They offer a Pinned Gas Block Kit which is set up so that the end user can install a pinned gas block with nothing more than a vise and a drill press. The owner tells me that it can even be done with a steady hand and a hand drill in a pinch. The kit includes a drill bit, tapered cross pin that eliminates the need for reaming, Loctite 262, set screw to hold the block in place during drilling, and allen head wrench. The gas block is made of very tough 17-4 Stainless finished with black oxide. The block works with .750″ diameter barrels.
I will be installing one of these with a drill press on a future build, so stay tuned.
Though Mac doesn’t write for us, Hilton and I are big fans of his training philosophy of using timed performance metrics as well as competition to sharpen mechanical skills and stress management. If you haven’t had a chance to train with him, go check out the TMACS website and find a class. If he doesn’t offer one in your area, don’t be shy about traveling.
Mac’s latest drill involves moving to expose an occluded target, and of course, a timer to measure your performance. Rather than try and explain it, I’ll just say: check out the video here:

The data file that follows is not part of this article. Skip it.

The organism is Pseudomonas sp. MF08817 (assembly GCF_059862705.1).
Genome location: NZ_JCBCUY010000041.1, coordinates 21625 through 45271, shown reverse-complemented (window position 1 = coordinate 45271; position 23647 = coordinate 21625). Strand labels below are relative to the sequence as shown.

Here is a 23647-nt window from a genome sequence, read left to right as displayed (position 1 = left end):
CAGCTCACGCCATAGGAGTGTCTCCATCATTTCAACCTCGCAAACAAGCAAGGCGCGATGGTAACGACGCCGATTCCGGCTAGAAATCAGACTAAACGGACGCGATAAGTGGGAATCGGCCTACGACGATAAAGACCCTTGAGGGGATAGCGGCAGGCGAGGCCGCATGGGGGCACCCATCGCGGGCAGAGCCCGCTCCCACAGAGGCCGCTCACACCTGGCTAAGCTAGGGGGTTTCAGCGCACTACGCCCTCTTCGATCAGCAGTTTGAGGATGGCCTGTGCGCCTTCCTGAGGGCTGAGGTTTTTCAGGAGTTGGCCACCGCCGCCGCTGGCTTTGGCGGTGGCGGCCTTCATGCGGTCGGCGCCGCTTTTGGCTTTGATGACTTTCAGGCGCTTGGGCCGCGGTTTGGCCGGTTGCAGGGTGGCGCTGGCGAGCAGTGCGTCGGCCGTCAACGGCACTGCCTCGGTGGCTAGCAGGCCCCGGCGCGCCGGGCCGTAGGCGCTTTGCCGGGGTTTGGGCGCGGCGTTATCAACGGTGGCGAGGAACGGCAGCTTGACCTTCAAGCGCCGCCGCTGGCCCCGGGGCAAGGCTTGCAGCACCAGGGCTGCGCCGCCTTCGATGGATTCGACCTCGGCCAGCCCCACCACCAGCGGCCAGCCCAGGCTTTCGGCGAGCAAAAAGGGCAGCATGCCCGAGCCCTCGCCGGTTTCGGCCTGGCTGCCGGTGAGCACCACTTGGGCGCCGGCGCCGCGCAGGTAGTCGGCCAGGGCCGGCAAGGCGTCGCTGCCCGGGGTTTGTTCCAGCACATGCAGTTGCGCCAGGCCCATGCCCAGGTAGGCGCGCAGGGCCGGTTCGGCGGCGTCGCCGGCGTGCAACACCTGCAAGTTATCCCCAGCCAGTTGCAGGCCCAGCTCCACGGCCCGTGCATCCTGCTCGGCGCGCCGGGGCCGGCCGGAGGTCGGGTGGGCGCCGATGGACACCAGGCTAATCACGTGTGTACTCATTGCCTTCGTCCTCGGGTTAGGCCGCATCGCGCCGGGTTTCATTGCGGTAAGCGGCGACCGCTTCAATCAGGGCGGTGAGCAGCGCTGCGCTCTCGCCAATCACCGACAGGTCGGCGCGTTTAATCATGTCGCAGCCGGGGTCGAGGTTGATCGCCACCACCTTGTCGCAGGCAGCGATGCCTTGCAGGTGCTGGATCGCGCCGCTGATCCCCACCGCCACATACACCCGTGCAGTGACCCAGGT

I set the time machine back about 10 years to revisit with the very first full house custom 1911 that Hilton built for me. I carried it on duty for a few years before retiring it to range duty. Before its retirement, it got shot quite a bit. Over 20,000 rounds through it, including a fairly steady diet of my agency’s then-issue Winchester 230gr Ranger +P (RA45TP) round. Eventually it was too much for the Kart barrel, which cracked from the barrel lugs to about halfway down the barrel.
The pistol went back to Hilton, who tightened the slide to frame fit, and fit up a rare National Match barrel and bushing set produced on contract by Israeli Military Industries. These barrels look and shoot great. The pistol also wears a prototype rear sight that later became the production 10-8 sight. Continue reading →